03/25/2021 —Atlanta, Georgia — Rep. Bee Nguyen (D-Atlanta) stands for a photo for AJC reporters Maya Prabhu’s best dressed column on day 38 of the legislative session in Atlanta, Thursday, March 25, 2021. (Alyssa Pointer / Alyssa.Pointer@ajc.com)
03/25/2021 —Atlanta, Georgia — Rep. Bee Nguyen (D-Atlanta) stands for a photo for AJC reporters Maya Prabhu’s best dressed column on day 38 of the legislative session in Atlanta, Thursday, March 25, 2021. (Alyssa Pointer / Alyssa.Pointer@ajc.com)

Credit: Alyssa Pointer / Alyssa.Pointer@ajc.com

Credit: Alyssa Pointer / Alyssa.Pointer@ajc.com

Rep. Bee Nguyen, D-Atlanta

Nguyen said she often considers what’s happening at the Capitol that day as she’s getting dressed — on the first day of the session, shortly after the attack on the U.S. Capitol where some rioters carried a South Vietnamese flag, she made a point to wear traditional Vietnamese áo dài to be sworn in to another term in the House. Acknowledging that not every day is about making that kind of statement, Nguyen says she draws fashion inspiration from ELLE magazine editor-in-chief and “Project Runway” judge Nina García.

“She always has a little bit of an edge to what she wears, but it’s also very structured,” Nguyen said. “And she’s a badass, and I like the combination of a woman who is strong and forward and (also feminine) — like she always says, the ‘hard and soft.’”

Sen. Brian Strickland, R-McDonough, says the women in his life, first his mother and then his wife, helped him make the best choices in clothing. "When I was single before I met my wife, I was a little bit on my own and things did not go as well," he said. (Alyssa Pointer / Alyssa.Pointer@ajc.com)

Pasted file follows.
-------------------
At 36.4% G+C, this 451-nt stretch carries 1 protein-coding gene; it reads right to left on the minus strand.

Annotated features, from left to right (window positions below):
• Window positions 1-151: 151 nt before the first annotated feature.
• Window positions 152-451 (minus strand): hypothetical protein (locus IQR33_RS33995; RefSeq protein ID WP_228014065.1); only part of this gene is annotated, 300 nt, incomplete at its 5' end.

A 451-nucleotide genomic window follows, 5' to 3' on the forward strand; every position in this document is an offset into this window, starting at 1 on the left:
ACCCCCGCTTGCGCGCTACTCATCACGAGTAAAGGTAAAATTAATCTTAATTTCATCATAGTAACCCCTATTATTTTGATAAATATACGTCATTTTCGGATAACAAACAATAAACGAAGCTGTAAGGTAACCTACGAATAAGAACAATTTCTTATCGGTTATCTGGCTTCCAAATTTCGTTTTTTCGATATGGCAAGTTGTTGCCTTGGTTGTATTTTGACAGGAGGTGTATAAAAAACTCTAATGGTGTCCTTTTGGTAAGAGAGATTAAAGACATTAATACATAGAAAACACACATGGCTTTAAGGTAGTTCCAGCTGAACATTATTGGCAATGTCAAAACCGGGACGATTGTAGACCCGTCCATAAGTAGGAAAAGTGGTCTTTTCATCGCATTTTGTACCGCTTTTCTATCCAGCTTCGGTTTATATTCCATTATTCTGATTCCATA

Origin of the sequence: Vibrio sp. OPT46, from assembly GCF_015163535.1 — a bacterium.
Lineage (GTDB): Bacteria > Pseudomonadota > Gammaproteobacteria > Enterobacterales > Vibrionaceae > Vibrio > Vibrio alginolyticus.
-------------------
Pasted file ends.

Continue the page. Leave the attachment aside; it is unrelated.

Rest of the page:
Sen. Brian Strickland, R-McDonough, says the women in his life, first his mother and then his wife, helped him make the best choices in clothing. "When I was single before I met my wife, I was a little bit on my own and things did not go as well," he said. (Alyssa Pointer / Alyssa.Pointer@ajc.com)

Credit: Alyssa Pointer / Alyssa.Pointer@ajc.com

Credit: Alyssa Pointer / Alyssa.Pointer@ajc.com

Sen. Brian Strickland, R-McDonough

Strickland, an attorney, is quick to credit first his mother and then his wife with helping shape his sense of style — which he described as not wanting to stick out in either a negative or positive light.

“My mom did her best to keep me straight, and then those times before when I was single before I met my wife, I was a little bit on my own and things did not go as well,” he said. “Now I take a lot of guidance from my wife. I‘m happy daily to yield to her and ask her if I look OK. Some days she says, ‘Yeah, you’re fine.’ Some days she actually compliments me first. And I know those are really good days.”

Rep. Matthew Wilson, D-Brookhaven, said that while growing up in the the ‘80s and ‘90s he always tried to keep up with the trends. “I think as a young gay kid trying to find his way in the world, I think fashion, for me, just kind of was a way to stand out and and feel like I belonged,” he said. (Alyssa Pointer / Alyssa.Pointer@ajc.com)
Rep. Matthew Wilson, D-Brookhaven, said that while growing up in the the ‘80s and ‘90s he always tried to keep up with the trends. “I think as a young gay kid trying to find his way in the world, I think fashion, for me, just kind of was a way to stand out and and feel like I belonged,” he said. (Alyssa Pointer / Alyssa.Pointer@ajc.com)

Credit: Alyssa Pointer / Alyssa.Pointer@ajc.com

Credit: Alyssa Pointer / Alyssa.Pointer@ajc.com

Rep. Matthew Wilson, D-Brookhaven

As an attorney, Wilson said he’s filled his closet to the point that he can just grab and go when getting dressed, keeping in mind what’s going on at the Capitol that day in case lawmakers are wearing a certain color to make a statement. Wilson said while looking back at pictures of his fashion choices growing up in the ‘80s and ‘90s might be painful, he always tried to keep up with the trends, even as a child.

“I think as a young gay kid trying to find his way in the world, I think fashion, for me, just kind of was a way to stand out and and feel like I belonged,” he said.

*Disclaimer: No algorithms were used in creating this list.